Town meeting: Most Fairfield County residents oppose action in Syria

Himes and Blumenthal both undecided on how they will vote

Shelton-HimesBlumy-Meeting

U.S. Sen. Richard Blumenthal, left, and U.S. Rep. Jim Himes listen to constituents discuss whether the United States should take military action against Syria during a Sunday town meeting in Darien.

 

U.S. Rep. Jim Himes and U.S. Sen. Richard Blumenthal told constituents Sunday that they are not sure how they will vote on a resolution that would have the United States take military action in Syria.

If based on the comments from people who filled Darien Library for a community discussion on Sunday, their votes would be against such involvement.

More than 400 people attended the town meeting for a question-and-answer period and most are hoping that their local politicians will tell President Barack Obama that entering Syria militarily is not what the nation should be doing.

 

‘Weigh every piece of evidence’

Anna McGovern, who was raised in Syria, said the people of Syria are being used as “pawns in a proxy war” and she hoped that the nation’s leaders would consider everything before getting the United States involved in another war.

“Before you cast a vote to send more of our children and to send innocent lives in Syria to their deaths, weigh — weigh — every piece of evidence,” she said. “There should be no doubt. If there’s any doubt, then you should cast a no vote.”

Himes and Blumenthal, both Democrats, said they will have plenty to consider and think about prior to the vote.

Himes, whose district includes most of Shelton, considers himself “very skeptical” about taking action. “I have not made a final decision,” he said. “I’m keeping my mind open and I’m listening to the experts, but I’m very skeptical of this course of action.”

 

Will more violence help?

Sandra Eagleman of Stamford wondered if military intervention would really make things better, especially with more people possibly potentially dying.

“When I see these pictures of children who are suffering and dying from the chemical weapons there and my heart opens and I want to help, [but] how is more violence going to help?” Eagleman said. “When we helped Iraq, a million Iraqis were killed.”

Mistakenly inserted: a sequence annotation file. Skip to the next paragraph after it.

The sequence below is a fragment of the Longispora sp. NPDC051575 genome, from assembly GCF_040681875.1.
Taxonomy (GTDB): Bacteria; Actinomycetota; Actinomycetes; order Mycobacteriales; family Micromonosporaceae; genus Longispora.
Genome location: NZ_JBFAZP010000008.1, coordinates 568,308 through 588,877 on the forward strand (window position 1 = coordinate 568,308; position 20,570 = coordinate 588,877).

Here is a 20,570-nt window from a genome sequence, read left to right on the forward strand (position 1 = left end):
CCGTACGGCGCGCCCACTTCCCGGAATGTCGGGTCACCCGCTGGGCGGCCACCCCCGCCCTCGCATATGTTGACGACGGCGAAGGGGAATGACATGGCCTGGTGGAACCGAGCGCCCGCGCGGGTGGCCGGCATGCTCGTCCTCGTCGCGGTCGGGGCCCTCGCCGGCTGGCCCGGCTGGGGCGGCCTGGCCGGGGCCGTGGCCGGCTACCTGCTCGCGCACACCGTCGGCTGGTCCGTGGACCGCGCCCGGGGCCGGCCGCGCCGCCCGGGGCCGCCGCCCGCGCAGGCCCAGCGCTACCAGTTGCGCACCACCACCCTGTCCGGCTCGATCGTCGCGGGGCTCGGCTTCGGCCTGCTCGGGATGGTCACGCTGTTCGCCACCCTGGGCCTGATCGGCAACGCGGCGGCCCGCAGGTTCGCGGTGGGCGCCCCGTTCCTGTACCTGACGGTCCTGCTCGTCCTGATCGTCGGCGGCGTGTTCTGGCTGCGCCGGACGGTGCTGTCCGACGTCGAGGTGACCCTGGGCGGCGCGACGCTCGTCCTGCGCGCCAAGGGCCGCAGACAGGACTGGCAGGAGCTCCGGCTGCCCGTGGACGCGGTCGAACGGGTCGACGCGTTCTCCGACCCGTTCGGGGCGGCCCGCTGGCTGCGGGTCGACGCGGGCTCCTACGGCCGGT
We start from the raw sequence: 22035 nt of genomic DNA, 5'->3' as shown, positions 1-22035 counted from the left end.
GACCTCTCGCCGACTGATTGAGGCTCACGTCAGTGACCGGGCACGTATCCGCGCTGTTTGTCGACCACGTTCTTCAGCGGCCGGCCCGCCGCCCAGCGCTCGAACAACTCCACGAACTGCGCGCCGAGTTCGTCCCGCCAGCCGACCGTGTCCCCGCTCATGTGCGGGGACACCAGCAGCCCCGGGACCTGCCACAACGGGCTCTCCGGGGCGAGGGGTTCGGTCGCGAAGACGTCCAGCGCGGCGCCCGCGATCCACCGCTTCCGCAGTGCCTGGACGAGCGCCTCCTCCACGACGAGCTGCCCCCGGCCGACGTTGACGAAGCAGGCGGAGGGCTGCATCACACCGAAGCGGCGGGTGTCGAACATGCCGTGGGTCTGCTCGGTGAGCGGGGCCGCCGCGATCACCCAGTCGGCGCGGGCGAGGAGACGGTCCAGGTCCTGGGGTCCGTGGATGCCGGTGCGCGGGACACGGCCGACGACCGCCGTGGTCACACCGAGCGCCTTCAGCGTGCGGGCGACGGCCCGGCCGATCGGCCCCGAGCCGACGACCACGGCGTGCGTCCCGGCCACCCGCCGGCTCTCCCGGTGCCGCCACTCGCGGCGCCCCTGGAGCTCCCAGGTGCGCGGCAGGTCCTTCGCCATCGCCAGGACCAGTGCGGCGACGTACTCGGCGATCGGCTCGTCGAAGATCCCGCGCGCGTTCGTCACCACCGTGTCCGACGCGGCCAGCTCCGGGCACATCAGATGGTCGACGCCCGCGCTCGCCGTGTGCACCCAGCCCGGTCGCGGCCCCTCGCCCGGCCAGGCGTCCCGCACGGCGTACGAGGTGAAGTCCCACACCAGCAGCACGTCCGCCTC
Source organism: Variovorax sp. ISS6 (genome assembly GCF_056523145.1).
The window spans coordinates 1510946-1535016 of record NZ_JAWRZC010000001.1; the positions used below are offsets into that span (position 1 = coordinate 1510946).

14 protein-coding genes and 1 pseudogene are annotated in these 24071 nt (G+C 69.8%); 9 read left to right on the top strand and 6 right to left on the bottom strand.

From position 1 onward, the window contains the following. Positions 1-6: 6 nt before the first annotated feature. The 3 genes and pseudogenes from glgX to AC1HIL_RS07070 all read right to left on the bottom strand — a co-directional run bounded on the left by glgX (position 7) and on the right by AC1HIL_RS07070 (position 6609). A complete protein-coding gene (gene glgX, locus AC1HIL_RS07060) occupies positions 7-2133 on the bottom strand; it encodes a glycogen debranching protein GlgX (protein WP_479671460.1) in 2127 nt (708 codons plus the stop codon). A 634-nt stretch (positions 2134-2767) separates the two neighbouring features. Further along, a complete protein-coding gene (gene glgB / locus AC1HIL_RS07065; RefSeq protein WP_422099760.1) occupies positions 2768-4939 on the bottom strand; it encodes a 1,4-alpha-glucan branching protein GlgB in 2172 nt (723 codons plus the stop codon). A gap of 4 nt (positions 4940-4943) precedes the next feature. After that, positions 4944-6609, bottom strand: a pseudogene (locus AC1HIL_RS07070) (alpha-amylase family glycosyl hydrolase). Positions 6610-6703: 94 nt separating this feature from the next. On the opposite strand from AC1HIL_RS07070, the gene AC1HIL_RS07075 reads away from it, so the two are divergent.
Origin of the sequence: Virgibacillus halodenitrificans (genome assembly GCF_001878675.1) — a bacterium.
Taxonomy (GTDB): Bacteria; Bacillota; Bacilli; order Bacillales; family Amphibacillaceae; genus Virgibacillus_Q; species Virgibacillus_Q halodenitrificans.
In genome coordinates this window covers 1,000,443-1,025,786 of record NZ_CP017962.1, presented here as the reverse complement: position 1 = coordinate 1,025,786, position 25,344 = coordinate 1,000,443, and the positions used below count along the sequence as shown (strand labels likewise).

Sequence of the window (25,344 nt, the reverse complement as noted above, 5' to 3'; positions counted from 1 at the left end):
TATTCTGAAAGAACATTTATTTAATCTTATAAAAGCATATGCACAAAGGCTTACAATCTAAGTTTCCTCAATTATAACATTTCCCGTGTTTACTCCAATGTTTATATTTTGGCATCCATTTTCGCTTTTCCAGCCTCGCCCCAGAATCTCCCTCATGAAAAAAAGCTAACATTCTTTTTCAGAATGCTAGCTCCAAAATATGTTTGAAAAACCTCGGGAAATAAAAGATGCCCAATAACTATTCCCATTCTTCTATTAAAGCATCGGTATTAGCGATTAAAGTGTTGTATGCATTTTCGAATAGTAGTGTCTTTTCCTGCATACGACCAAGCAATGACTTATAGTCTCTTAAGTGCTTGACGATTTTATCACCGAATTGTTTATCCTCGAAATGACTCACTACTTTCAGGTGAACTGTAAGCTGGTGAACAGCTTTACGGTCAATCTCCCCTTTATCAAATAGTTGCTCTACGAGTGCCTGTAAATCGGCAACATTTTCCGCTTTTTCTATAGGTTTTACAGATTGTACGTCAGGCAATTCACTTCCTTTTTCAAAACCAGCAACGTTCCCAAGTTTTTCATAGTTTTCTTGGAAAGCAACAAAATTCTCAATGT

Other residents worried about America getting involved in war that would only benefit major corporations and not necessarily the people of the country in question. Some also did not want to take action because of how long it might take to exit once military involvement began.

 

 Some support military action

Though most of the audience stood against taking action, some people did support stepping in.
Ann Lundberg of Ridgefield, who said she was against the U.S. involvement in Vietnam and Afghanistan, supports taking action in Syria to stop Syrian dictator Bashar al-Assad’s use of chemical weapons.

Lundberg said she sees no political solution until the balance of power changes in Syria. “If we do not deter the use of chemical weapons and then degrade (Assad’s) capacity that there will never be incentive for him to save his own skin by going to a peaceful table,” she said.

Mike Gilbertie of Westport said Obama has a real opportunity and should work like President George H.W. Bush did to put together aan international coalition and invade Syria and bring Assad to trial.
“You don’t have to guess if he has weapons of mass destruction or not,” Gilbertie said.

 

Melvin Mason is a reporter for The Darien Times, which also is a Hersam Acorn newspaper. Reach him at [email protected]

 

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